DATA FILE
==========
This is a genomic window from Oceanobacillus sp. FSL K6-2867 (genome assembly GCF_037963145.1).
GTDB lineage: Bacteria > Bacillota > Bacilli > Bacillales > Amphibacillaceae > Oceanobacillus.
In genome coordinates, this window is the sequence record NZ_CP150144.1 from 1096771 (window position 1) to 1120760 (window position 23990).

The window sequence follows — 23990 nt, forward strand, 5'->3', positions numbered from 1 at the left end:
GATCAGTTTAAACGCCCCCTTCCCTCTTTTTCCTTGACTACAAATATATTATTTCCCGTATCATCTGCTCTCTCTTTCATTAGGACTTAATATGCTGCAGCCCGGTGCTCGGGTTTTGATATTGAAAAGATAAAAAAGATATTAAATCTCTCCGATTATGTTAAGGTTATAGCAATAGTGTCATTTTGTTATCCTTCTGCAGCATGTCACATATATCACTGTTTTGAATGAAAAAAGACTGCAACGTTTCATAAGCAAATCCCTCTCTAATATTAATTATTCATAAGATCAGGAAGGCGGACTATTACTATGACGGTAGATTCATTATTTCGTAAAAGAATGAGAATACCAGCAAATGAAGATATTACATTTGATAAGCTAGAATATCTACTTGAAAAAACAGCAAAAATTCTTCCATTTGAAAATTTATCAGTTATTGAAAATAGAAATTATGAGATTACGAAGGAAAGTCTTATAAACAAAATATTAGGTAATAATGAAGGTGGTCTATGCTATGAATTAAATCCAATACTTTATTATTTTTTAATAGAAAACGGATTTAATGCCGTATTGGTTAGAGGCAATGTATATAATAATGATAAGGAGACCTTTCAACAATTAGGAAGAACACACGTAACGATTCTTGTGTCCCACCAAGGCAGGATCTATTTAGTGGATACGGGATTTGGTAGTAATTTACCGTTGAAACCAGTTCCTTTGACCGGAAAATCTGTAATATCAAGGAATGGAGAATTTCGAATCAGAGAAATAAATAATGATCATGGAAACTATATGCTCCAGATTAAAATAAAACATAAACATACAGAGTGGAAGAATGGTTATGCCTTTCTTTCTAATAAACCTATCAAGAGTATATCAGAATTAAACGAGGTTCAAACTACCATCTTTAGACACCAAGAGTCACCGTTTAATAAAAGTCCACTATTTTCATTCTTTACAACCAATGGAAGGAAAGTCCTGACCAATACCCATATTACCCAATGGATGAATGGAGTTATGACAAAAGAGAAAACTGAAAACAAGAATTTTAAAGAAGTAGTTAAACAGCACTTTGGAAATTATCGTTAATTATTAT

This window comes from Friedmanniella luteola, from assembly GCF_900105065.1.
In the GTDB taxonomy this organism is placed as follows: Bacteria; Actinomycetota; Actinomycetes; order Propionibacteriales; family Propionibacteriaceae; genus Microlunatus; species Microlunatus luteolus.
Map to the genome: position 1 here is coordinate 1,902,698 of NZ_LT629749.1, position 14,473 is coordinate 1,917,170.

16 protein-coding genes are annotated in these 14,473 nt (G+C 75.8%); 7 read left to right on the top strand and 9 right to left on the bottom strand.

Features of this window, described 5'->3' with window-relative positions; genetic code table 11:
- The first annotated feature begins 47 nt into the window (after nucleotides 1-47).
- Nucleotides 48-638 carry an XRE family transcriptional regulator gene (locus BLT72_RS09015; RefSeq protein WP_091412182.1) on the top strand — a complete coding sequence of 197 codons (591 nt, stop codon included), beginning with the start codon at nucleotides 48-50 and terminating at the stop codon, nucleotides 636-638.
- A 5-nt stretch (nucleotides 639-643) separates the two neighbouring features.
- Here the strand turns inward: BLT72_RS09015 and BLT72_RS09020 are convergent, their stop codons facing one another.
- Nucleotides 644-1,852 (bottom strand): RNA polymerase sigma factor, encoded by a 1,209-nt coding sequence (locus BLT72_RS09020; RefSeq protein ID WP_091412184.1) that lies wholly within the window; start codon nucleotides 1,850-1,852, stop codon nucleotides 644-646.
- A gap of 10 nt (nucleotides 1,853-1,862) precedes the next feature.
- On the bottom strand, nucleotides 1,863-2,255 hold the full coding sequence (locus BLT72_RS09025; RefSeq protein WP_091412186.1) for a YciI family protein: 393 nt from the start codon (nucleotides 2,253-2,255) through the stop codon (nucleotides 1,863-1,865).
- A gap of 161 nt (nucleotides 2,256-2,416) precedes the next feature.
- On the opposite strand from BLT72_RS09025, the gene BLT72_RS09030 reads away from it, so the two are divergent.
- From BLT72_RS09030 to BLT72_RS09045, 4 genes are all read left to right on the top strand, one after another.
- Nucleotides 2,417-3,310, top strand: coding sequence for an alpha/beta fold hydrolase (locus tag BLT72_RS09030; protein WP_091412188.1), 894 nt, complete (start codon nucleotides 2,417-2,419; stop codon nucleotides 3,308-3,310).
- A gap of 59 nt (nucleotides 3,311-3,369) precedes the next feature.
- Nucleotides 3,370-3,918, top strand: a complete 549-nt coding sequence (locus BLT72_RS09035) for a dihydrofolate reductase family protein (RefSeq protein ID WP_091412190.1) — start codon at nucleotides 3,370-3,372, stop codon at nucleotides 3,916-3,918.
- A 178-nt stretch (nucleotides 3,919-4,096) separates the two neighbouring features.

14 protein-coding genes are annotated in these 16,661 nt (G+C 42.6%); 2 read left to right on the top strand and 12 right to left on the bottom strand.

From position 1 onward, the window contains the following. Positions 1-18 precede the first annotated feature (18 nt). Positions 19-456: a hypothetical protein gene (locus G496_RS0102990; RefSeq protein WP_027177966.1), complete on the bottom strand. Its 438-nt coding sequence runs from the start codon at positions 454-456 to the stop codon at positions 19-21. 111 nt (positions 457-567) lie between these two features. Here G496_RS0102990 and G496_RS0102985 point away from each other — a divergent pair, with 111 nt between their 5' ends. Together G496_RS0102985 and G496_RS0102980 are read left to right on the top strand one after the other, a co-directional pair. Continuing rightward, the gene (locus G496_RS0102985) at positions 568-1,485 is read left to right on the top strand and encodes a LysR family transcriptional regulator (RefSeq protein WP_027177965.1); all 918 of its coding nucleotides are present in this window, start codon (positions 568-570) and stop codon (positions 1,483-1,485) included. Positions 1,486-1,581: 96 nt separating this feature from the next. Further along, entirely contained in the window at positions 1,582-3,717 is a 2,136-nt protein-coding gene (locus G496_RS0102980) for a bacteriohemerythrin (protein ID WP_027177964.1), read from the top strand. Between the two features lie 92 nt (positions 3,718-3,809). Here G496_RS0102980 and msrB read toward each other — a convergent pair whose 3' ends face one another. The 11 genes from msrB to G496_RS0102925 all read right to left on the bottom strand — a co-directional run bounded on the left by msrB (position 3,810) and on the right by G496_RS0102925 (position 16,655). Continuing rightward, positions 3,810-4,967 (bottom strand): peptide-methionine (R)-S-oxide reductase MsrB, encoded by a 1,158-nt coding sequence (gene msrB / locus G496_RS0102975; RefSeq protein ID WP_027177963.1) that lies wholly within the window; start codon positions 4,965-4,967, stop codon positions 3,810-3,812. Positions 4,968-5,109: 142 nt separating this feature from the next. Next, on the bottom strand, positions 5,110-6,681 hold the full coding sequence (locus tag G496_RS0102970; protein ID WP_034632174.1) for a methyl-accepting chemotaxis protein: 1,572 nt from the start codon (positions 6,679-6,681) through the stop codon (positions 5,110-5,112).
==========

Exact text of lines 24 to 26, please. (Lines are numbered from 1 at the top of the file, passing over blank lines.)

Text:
- A 178-nt stretch (nucleotides 3,919-4,096) separates the two neighbouring features.

14 protein-coding genes are annotated in these 16,661 nt (G+C 42.6%); 2 read left to right on the top strand and 12 right to left on the bottom strand.

From position 1 onward, the window contains the following. Positions 1-18 precede the first annotated feature (18 nt). Positions 19-456: a hypothetical protein gene (locus G496_RS0102990; RefSeq protein WP_027177966.1), complete on the bottom strand. Its 438-nt coding sequence runs from the start codon at positions 454-456 to the stop codon at positions 19-21. 111 nt (positions 457-567) lie between these two features. Here G496_RS0102990 and G496_RS0102985 point away from each other — a divergent pair, with 111 nt between their 5' ends. Together G496_RS0102985 and G496_RS0102980 are read left to right on the top strand one after the other, a co-directional pair. Continuing rightward, the gene (locus G496_RS0102985) at positions 568-1,485 is read left to right on the top strand and encodes a LysR family transcriptional regulator (RefSeq protein WP_027177965.1); all 918 of its coding nucleotides are present in this window, start codon (positions 568-570) and stop codon (positions 1,483-1,485) included. Positions 1,486-1,581: 96 nt separating this feature from the next. Further along, entirely contained in the window at positions 1,582-3,717 is a 2,136-nt protein-coding gene (locus G496_RS0102980) for a bacteriohemerythrin (protein ID WP_027177964.1), read from the top strand. Between the two features lie 92 nt (positions 3,718-3,809). Here G496_RS0102980 and msrB read toward each other — a convergent pair whose 3' ends face one another. The 11 genes from msrB to G496_RS0102925 all read right to left on the bottom strand — a co-directional run bounded on the left by msrB (position 3,810) and on the right by G496_RS0102925 (position 16,655). Continuing rightward, positions 3,810-4,967 (bottom strand): peptide-methionine (R)-S-oxide reductase MsrB, encoded by a 1,158-nt coding sequence (gene msrB / locus G496_RS0102975; RefSeq protein ID WP_027177963.1) that lies wholly within the window; start codon positions 4,965-4,967, stop codon positions 3,810-3,812. Positions 4,968-5,109: 142 nt separating this feature from the next. Next, on the bottom strand, positions 5,110-6,681 hold the full coding sequence (locus tag G496_RS0102970; protein ID WP_034632174.1) for a methyl-accepting chemotaxis protein: 1,572 nt from the start codon (positions 6,679-6,681) through the stop codon (positions 5,110-5,112).